us. As an instance of this fact, we may notice the granite
brought to our city on the Baltimore and Ohio Rail Road. It is
not only an article very useful for home consumption, but much
of it is exported, and found to be of a belter quality than the ma-
jority of that which has heretofore been in use.
Another benefit to our commerce is the employment of a steam
boat, fitted up as an ice-breaker, which keeps our harbor open
during the winter. The advantage of this is easily to he con-
ceived. Measures have been taken to prepare another ice-breaker
brobably against the ensuing winter.
The establishment of a great number of brick-kilns near the
cily, affords us another article of trade which yields an abundant
profit. See article brick making in the preceding chapter.
The recent mineral discoveries in many parts of the State offer
a fair expectation of future emolument. Nor must we forget to
mention the epicurean production of Chesapeake bay, those deli-
cious shell fish which are not less palatable to the gourmond than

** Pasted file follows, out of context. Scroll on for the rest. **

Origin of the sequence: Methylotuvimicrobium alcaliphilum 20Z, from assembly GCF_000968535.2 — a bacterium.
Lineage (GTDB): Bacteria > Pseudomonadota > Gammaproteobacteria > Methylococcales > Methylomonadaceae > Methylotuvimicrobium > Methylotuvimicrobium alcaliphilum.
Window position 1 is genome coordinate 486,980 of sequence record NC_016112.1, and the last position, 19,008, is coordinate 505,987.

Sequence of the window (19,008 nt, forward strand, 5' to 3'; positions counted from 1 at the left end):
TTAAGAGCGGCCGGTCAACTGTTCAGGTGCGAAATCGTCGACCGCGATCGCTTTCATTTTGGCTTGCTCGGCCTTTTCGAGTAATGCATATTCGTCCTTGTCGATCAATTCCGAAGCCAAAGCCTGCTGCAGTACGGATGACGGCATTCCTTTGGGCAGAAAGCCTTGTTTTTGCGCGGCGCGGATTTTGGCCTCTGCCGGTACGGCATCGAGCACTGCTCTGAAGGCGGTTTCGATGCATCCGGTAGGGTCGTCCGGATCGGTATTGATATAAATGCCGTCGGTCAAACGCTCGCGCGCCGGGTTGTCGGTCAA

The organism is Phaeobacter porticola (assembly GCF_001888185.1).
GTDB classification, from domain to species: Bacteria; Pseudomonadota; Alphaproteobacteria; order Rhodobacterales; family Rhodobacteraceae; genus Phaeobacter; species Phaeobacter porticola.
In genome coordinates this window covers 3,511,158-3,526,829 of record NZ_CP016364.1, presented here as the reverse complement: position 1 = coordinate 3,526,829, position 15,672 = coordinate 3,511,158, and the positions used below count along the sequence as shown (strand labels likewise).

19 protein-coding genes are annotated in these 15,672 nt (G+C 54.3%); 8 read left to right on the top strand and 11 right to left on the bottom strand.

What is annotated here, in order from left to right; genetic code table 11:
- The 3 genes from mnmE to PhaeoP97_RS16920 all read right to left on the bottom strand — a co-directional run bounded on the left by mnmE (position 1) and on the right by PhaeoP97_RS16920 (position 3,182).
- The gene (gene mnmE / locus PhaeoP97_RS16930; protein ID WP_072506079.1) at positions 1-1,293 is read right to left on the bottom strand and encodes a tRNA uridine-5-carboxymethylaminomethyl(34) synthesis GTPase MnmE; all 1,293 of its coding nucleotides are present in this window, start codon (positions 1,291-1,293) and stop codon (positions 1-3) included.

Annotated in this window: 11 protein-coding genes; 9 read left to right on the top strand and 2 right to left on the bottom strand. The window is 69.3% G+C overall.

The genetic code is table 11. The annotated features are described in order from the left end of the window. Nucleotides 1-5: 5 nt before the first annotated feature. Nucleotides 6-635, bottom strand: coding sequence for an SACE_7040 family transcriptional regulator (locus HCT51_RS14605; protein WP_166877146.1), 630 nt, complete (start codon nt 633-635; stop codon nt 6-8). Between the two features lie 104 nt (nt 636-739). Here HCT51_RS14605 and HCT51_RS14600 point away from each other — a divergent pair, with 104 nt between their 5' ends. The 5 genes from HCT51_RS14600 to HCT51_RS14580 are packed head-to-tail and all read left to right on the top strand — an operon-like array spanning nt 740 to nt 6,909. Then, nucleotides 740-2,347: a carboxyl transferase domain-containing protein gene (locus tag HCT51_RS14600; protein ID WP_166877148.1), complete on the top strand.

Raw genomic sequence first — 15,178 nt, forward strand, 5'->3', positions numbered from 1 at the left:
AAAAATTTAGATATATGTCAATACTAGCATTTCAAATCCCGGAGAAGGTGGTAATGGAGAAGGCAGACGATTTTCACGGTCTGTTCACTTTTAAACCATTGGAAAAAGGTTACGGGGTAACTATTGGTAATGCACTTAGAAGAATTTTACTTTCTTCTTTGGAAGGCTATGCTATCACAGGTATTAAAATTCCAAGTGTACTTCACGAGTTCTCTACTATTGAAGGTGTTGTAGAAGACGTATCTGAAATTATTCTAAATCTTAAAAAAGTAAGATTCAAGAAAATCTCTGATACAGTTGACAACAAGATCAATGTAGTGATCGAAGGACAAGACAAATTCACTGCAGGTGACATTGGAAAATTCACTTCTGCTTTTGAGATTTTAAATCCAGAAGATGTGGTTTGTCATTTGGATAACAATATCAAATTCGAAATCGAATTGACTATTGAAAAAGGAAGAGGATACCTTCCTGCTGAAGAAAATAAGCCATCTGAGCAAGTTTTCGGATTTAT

they are profitable to the speculator. The transportation of
oysters westward by means of the turnpikes has lately become a
considerable business, and several individuals have turned this
ingenious device to a very good account.
In short, there seems to be a determination on the part of our
fellow-citizens to employ every honest means which God has
placed in their power to extend our commercial advantages, until
Baltimore shall be second in this respect to no other city in the
Union. This idea may not be quite so Utopian as some persons
might be led to suspect it.
As for the trade, of the vest which the cily of New Orleans
seems now inclined to dispute with us, and which the steam na-
navigation on the western waters has a tendency to carry to that
port, there is little doubt that the completion of the Baltimore and
Ohio Rail Road will restore it to its original channel. The supe-
riority of rail-road conveyance over all river navigation is not to
be disputed; for (not to speak of its greater safely,) its freedom
from the uncertainty and delays of winds and tides, and from the
suspension cruised by the ice in the winter season, will always
gain it the preference. These circumstances, and the advantages
we possess with respect to distance will certainly obtain for Bal-
timore the trade of Ohio, Kentucky and Indiana; for this will be
the shortest and most expeditious route from those States to the
tide waters of the Atlantic.
Chapter X.—Literature. Benevolent Societies, Mis-
But while such strenuous efforts are made by our citizens in
those laudable pursuits which have just passed under considera-
tion, is the cultivation of the mind neglected; or is there no pro-